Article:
Latest posts by techwriter (see all)
- 7 Tips to Write Great Essays - January 5, 2018
- How to Eliminate Abstract Nouns - January 3, 2018
- 3 Important Differences Between Academic versus Technical Writing - January 1, 2018
© Ugur Akinci
Granted, no professional web designer would use MS Word to design a web page. There are much better tools for that out there like the mother-of-all-HTM-editors DreamWeaver.
However, there are also times when you may not have ready access to a web designer or when you’d like to post up a page quickly on the web. In those situations MS Word can do a moderately satisfactory job of generating a web page.
MS Word provides you 3 options to create an HTML web page by using the “saving as” option when you’re saving your file:
· Saving as a “Web Page”.
· Saving as “Web Page, Filtered”.
· Saving as a “Single File Web Page”.
(1) WEB PAGE
When you are “saving as” your document, from the “Save as Type” drop-down list, select “Web Page” option.
“Round Tripping” is the name given to MS Word’s ability to save a page both with HTML tags and all the Word tags so that you can switch back and forth between the normal Word page view and the HTML web view.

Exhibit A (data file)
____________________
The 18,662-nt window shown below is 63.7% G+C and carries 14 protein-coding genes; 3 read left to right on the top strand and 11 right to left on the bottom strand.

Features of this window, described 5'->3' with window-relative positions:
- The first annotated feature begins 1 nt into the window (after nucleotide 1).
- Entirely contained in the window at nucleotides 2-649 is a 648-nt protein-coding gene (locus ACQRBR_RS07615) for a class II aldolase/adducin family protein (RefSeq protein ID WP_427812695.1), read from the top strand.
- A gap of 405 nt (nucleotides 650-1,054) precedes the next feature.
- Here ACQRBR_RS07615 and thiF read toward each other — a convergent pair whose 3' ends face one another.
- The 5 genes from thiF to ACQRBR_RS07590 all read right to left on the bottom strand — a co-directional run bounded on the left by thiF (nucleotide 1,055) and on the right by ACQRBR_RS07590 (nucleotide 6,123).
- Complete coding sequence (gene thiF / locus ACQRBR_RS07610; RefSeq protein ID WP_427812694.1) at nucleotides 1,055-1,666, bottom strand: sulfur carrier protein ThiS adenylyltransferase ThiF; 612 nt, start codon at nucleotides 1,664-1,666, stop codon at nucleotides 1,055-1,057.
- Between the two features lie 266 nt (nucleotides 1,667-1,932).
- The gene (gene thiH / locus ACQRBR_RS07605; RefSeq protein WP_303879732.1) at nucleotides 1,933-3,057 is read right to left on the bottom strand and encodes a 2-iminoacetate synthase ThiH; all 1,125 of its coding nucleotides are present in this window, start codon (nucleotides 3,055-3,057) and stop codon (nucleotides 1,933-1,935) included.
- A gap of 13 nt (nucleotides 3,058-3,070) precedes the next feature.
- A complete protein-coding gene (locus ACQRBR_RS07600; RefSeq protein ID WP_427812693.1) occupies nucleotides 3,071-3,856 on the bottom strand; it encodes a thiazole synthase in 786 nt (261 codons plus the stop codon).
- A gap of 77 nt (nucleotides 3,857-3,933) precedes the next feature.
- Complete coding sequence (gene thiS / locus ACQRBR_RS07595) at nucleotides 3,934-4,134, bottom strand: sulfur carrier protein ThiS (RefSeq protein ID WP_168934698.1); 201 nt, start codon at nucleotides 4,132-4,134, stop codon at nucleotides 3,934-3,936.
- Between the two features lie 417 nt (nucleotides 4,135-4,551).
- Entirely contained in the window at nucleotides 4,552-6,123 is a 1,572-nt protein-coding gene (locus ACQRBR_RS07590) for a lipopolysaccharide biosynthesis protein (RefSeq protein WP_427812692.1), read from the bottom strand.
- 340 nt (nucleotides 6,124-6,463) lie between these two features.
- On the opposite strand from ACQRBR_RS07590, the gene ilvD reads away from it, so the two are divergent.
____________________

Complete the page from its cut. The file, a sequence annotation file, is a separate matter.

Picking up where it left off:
One drawback of this feature is the bloated file size since the same file retains not only the Word tags but all the related HTML tags as well.
(2) WEB PAGE, FILTERED
If you’d like to save your Word document purely as an HTML document, without any embedded Word tags, then when you are “saving as” your document, from the “Save as Type” drop-down list, select “Web Page, Filtered” option. Some people use this option to generate an Amazon Kindle version of their documents.
This option will reduce your file size. One drawback is, if you have images in your Word page, this option will save all images in an accompanying folder and use the images “by reference.” So when you are uploading your HTML file to a server or distributing it through email you have to remember to include this image file as well. On a web server, this folder needs to be in the same directory as your HTML file or else the images will look like they are missing.
(3) SINGLE FILE WEB PAGE
This “save as” option creates an “.mht” file and takes care of the above shortcoming since it saves all images together with the text itself.
This of course again increases the file size. Although you won’t have any missing image issues, you have to make sure that your email client can send it through or your web browser can display the “.mht” file properly.